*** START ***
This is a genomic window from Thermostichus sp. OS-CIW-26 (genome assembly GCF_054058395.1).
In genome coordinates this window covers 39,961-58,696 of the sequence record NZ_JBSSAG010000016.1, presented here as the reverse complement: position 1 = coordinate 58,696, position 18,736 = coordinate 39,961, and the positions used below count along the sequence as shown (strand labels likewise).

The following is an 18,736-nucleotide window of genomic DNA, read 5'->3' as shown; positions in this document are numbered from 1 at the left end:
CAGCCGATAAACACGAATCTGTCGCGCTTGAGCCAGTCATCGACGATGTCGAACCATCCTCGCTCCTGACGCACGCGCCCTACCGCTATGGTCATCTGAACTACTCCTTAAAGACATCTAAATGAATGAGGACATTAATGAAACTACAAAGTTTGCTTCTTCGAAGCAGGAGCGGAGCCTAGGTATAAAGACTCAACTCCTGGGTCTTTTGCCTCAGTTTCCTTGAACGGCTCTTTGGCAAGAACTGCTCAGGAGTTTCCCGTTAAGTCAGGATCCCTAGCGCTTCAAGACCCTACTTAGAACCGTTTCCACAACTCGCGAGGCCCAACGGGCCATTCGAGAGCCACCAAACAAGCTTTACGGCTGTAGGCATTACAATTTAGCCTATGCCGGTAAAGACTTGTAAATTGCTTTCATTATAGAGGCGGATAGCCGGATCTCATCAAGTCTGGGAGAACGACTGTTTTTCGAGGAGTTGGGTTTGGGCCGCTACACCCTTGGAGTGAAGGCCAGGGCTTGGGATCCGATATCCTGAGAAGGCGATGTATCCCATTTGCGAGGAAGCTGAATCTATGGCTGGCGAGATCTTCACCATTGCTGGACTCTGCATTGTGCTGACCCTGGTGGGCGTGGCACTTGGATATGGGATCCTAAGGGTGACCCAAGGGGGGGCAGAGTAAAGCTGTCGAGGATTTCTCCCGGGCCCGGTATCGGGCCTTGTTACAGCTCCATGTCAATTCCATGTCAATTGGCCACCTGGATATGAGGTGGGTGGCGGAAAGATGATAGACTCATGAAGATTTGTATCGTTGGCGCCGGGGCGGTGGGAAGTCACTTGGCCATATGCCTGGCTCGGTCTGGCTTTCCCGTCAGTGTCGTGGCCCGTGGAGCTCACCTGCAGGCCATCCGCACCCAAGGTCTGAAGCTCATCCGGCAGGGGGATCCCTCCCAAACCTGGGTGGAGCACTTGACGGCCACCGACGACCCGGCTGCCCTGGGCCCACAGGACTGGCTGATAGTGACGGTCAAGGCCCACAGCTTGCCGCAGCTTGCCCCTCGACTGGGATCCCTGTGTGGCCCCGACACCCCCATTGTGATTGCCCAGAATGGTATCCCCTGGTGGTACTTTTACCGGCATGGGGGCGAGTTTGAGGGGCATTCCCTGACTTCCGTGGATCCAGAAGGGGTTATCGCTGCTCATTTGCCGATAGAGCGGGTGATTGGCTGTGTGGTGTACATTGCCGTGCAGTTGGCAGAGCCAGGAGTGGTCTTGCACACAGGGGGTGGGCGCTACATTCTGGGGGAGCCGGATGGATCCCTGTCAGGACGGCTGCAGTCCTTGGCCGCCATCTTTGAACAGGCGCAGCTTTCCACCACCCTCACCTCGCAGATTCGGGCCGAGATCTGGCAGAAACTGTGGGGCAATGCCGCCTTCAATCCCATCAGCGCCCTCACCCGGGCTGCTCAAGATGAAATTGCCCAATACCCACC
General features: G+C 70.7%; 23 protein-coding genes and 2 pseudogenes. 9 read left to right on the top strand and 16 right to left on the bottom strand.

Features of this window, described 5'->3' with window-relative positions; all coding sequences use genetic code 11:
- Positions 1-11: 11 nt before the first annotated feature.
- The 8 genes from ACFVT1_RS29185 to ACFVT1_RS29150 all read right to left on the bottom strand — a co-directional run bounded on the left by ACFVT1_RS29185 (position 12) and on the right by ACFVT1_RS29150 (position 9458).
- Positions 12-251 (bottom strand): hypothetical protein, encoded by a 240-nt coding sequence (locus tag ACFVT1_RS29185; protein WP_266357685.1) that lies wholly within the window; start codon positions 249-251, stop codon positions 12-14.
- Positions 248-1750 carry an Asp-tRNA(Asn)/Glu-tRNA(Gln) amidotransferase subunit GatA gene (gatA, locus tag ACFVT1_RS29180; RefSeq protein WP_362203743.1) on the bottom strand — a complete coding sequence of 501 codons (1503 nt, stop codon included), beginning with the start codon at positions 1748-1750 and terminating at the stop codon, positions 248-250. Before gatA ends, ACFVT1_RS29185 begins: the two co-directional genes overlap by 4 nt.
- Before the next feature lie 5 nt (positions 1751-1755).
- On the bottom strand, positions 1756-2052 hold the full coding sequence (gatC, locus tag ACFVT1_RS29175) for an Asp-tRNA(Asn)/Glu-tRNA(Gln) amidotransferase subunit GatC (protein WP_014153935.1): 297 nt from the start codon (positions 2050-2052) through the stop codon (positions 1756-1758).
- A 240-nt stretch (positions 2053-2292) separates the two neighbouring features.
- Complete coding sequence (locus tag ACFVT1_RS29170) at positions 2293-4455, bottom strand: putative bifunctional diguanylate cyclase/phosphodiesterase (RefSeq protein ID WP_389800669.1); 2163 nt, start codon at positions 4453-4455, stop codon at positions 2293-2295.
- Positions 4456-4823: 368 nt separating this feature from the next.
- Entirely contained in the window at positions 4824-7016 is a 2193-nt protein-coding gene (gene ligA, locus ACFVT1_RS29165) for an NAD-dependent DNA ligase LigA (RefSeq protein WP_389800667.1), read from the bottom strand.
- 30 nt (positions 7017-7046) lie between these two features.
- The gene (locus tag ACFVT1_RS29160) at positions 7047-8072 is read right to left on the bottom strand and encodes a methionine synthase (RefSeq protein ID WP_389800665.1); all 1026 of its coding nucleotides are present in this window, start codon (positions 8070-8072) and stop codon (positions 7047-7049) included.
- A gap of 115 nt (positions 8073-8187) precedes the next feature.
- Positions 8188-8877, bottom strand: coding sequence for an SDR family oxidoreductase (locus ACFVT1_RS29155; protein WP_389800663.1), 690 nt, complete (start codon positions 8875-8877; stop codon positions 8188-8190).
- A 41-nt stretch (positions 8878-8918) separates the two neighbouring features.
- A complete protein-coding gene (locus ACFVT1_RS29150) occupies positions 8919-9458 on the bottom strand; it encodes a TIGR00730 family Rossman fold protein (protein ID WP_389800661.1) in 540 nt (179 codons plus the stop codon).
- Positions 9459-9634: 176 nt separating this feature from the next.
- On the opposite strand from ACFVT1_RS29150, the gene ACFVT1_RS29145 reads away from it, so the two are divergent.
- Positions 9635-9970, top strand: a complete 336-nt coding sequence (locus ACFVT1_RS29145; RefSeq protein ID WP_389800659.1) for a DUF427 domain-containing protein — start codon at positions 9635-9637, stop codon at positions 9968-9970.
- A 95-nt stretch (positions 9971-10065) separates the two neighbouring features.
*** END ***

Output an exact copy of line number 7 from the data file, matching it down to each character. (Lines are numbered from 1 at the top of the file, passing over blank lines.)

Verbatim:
- Positions 1-11: 11 nt before the first annotated feature.